Tuesday, February 07, 2006

Jimmah: You Will Respect Mah Authoritah

Former President Jimmy Carter manages to show his increasing lack of gravitas twice in less than twenty-four hours. First, he enters the fray on the NSA surveillance program by announcing it is illegal. He knows because he signed the FISA Act into law at the same time that he and Sen. Frank Church were gutting the rest of our intelligence-gathering abilities.

Guess what? I don't know whether the NSA surveillance program is illegal and neither does the increaingly sanctimonious Carter. Part of the problem is that no one knows exactly what the program entails because, everyone agrees, the precise nature of the program needs to remain classified. The repeated claim that the administration "could have" obtained warrants after the fact might be true, but no one who is making it really knows if that's the case.

The legality of the NSA program would make a great law school exam hypothetical. The Constitution probably permits it, but you could make an argument the other way. The language of the FISA Act probably forbids it, but there is some wiggle room (depending on precisely what they are doing), and, after the Supreme Court's decision in Hamdi in which a majority of the Court found that the Authorization to Use Necessary Military Force after 9/11 authorized detention of American citizens who were enemy combatants, it is just not clear that Congress didn't grant the President this authority under the AUMF.

And even if the FISA act forbids it, there is a neat question as to wheher Congress has the authority to place such a restriction on the President's exercise of his power as Commander-in-Chief.

John McAdams links to some useful background material.

Then Carter participates in turning Coretta Scott King's funeral into a political rally. Very Nobel Laureate-like.

Having presided over one of the worst administrations in American history, you'd think he'd have the decency to slink off into anonymity. Play golf. Build houses. But please don't continue to bore us. Over twenty-five years ago, we told you that we don't care.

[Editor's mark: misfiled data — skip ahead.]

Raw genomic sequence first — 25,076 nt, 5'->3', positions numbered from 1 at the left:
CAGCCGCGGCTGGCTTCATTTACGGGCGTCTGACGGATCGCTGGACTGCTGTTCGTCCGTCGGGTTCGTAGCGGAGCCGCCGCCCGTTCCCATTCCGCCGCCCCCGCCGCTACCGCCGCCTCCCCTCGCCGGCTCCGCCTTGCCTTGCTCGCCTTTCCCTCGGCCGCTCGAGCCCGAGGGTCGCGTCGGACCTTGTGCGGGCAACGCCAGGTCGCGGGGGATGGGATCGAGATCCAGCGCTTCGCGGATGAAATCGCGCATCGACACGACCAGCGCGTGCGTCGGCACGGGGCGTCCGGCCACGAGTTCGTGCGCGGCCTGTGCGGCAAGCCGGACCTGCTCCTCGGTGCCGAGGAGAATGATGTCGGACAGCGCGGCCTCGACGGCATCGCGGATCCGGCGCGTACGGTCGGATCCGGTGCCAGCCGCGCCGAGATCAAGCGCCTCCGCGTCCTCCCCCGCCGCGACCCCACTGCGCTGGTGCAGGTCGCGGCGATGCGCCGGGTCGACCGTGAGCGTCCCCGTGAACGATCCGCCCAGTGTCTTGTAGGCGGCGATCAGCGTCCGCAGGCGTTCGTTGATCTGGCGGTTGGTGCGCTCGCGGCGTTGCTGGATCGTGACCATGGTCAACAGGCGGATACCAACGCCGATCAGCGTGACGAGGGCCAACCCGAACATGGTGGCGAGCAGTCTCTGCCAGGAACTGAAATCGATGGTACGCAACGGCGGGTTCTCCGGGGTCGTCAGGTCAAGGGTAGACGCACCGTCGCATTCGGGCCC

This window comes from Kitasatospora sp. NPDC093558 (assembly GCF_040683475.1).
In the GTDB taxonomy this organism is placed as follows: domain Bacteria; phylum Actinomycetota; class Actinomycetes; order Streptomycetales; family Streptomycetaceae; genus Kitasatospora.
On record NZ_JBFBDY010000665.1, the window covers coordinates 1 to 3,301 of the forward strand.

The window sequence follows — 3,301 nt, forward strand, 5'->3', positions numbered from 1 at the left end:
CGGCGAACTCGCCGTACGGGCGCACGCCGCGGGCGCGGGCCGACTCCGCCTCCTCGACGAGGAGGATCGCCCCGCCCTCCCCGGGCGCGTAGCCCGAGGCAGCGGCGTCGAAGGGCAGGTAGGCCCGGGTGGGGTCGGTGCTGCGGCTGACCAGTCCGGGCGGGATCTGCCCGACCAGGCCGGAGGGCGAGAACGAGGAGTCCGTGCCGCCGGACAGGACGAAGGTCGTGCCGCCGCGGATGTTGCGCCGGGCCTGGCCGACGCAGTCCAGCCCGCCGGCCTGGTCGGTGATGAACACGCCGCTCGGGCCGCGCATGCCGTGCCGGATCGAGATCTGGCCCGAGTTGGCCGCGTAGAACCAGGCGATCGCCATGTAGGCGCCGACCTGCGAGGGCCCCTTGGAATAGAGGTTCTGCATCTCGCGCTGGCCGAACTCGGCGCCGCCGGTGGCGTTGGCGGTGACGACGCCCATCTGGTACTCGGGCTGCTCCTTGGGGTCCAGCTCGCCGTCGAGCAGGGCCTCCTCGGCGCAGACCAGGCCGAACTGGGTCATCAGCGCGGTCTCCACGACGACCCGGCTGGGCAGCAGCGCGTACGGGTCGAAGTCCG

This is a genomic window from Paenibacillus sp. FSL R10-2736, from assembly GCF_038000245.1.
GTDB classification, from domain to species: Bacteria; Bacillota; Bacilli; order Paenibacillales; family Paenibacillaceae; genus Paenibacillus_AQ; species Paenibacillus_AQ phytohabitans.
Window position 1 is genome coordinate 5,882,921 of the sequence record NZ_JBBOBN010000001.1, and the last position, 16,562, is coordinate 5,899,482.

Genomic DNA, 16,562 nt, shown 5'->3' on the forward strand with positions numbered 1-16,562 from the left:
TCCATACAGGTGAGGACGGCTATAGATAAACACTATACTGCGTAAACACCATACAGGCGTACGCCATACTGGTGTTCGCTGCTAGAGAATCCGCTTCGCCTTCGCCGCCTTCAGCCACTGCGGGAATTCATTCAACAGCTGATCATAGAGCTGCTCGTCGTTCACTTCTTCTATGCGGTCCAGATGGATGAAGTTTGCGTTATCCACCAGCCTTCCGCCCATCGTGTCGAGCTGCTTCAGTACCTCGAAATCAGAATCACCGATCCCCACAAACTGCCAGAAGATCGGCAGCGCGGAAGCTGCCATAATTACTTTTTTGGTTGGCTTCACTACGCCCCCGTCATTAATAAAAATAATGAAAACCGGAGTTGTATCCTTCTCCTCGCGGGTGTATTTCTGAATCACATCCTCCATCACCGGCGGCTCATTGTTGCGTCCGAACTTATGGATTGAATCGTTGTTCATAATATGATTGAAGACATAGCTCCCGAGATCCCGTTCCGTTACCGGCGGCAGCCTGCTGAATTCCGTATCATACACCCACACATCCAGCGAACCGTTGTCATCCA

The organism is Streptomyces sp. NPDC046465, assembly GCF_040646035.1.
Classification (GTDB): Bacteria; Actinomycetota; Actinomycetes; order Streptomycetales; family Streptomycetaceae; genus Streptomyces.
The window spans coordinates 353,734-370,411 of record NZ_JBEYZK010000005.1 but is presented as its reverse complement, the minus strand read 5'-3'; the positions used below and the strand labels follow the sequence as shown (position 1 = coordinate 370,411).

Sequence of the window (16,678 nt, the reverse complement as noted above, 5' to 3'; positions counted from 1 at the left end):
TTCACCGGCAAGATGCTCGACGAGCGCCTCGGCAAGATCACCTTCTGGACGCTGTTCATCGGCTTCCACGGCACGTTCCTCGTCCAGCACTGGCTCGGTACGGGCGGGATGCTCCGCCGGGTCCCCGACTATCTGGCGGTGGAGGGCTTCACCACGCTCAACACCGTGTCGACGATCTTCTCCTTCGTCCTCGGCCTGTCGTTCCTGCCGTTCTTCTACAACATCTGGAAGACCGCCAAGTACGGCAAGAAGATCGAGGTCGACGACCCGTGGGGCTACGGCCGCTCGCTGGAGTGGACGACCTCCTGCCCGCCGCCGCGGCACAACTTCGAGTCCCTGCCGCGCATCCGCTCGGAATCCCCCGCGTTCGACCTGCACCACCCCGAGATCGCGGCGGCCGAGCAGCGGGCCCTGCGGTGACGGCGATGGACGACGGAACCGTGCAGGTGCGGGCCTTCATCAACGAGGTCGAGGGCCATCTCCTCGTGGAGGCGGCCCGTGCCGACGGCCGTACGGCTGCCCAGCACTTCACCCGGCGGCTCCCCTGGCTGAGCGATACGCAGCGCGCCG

Jay Bullock said...

I don't know whether the NSA surveillance program is illegal and neither does the increaingly sanctimonious Carter.
What we do know is that the president, by his own admission, sidestepped the plain language of FISA. He has not argued that FISA was unconstitutional, just that he didn't have to follow that law.

Seems to me that if you admit to, say, jaywalking (no relation), you have admitted to doing something illegal. That doesn't mean a jury would convict you or that it is worth the time and resources to prosecute you, but it still means you did something illegal.

I agree that there's a great deal of robust debate to be had about whether the president was within his authority to break that law, and whether breaking that law was justifiable, but there is no question--even from the White House--that he violated the FISA statutes.

it is just not clear that Congress didn't grant the President this authority under the AUMF.
I would argue that it is clear, for three reasons: One, subsequent revelations have shown that the administration sought explicit language in the AUMF and was rejected by Congress. Two, Congress amended FISA in the U.S.A.P.A.T.R.I.O.T. Act, opting not to make explicit the permissability of the NSA program. And, three, the administration itself rejected language from Senator DeWine that would have given them less of an increase in authority than the NSA program would require as unnecessary and "possibly unconstitutional." (These are all Googleable; I'm just too lazy to link.)

The AUMF defense is merely one in a myraid of excuses (like the debunked "Clinton did it") run up the flag to see if anyone would salute.

Rick Esenberg said...


You're a smart guy but I take it you don't teach law. To say that there is a debate as to whether the President had the authority to break the law is to say that there is a debate as to whether he broke it at all. If, for example, Congress lacks constitutional authority to limit the President's powers as commander-in-chief, then the FISA Act is unconstitutional and it is not "illegal" for the President to act contrary to its terms.

The three arguments that you make regarding construction of the AUMF are legitimate (remember I said that there is a good argument that FISA is violated), but not dispositive. I think Hamdi puts the administration in the game on AUMF.

Jay Bullock said...

If the administration though FISA were unconstitutional, they had five years to take it to court and have it struck down. They have had two months since the NSA program was revealed to systematically lay out the case for why it should be struck down.

Instead, they have stuck with the "I'm the boss and I don't have to do what you say" defense. Not convincing.

Rick Esenberg said...

You can't just"take FISA to court," there has to be a case or controversy, i.e., an actual case of some actual alleged violation. In this case, that would mean going public with a program that everyone agrees should not be made public.

Within that limitation, they have been making the case. That you don't buy it is your prerogative but they've done a lot more than just say "we're the boss."